Bushfire CRC and University of Melbourne researchers have designed a unique computer program that can predict the direction, speed and intensity of bushfires. The program, Phoenix RapidFire, will be used as a key tool for Victoria’s bushfire response this fire season.
Acknowledging the value of the innovative program, Premier John Brumby announced in late August the funding of $21.5 million to further extend its use in Victoria.
Phoenix RapidFire is a Bushfire CRC project, led by Dr Kevin Tolhurst and Mr Derek Chong from the Department of Forest and Ecosystem Science at the university. The program predicts the movement of fire and helps determine which communities need to be warned and where to send resources to minimise the impact.
“The program will provide detailed information on the spread of fires and is intended for use by fire agencies, land managers, town and land planners and policy makers,” Dr Tolhurst says.
“It’s designed to show the progression of fire across an entire state, and not just a local area and therefore the fire fighting resources can be most effectively allocated.”
The Phoenix RapidFire program is a fire simulation system that generates a coloured map of the state with a visual representation of the bushfire moving across the landscape.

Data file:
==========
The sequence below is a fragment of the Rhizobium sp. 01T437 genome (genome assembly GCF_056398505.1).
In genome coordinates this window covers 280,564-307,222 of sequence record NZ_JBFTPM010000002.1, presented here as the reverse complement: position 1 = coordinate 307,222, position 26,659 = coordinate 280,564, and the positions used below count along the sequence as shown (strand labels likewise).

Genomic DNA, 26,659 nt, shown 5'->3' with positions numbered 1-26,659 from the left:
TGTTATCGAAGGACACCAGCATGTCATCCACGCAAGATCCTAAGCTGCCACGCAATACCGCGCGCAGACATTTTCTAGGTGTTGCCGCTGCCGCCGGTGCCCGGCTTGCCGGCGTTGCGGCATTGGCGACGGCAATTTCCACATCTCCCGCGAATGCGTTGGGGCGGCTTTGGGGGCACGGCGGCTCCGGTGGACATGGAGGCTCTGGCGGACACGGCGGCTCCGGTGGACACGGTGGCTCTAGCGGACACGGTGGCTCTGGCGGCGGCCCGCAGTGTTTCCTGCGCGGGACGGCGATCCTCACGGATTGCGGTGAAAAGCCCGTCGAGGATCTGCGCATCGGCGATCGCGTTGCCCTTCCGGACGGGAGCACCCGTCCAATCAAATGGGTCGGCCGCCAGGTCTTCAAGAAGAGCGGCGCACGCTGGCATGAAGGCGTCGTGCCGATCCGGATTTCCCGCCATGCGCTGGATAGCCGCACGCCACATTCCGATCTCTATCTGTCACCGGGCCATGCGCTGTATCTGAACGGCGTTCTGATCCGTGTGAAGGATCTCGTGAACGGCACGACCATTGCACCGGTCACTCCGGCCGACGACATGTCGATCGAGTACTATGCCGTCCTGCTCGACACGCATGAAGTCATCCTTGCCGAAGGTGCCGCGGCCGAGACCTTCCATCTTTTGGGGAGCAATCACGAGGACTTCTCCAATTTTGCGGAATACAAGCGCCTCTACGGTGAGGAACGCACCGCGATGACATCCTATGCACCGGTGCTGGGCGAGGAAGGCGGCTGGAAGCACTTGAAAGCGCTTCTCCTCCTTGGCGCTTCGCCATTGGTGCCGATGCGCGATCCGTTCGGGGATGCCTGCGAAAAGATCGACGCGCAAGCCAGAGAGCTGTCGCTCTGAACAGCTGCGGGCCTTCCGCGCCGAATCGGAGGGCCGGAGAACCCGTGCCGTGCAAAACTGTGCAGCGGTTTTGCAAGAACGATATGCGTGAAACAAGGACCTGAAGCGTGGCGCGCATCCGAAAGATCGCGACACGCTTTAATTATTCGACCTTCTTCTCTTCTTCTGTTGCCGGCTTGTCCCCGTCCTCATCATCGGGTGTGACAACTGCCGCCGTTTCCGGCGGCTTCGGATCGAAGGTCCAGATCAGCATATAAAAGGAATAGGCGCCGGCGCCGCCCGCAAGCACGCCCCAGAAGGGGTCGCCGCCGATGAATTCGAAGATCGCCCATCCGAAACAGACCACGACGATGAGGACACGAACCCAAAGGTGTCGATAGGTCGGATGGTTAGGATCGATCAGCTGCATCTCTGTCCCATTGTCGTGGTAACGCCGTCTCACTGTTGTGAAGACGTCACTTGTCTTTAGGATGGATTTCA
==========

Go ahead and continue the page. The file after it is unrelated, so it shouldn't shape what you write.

Environmental details such as height and slope of the land, vegetation type, road proximity and fire history of the area, are used in the program to help predict the fire’s movement.
The fire’s impact is then estimated based on fire characteristics and the values and assets of the landscape, such as houses and agricultural areas.
“The program should allow us to provide hours of warning of a fire approaching within just minutes of it being discovered,” Dr Tolhurst says.
“Although other fire behaviour models exist, Phoenix RapidFire is unique in the world because of its ability to respond to changing factors in the environment such as weather and fuel.
“We aim to implement Phoenix RapidFire right across Australia in the future.”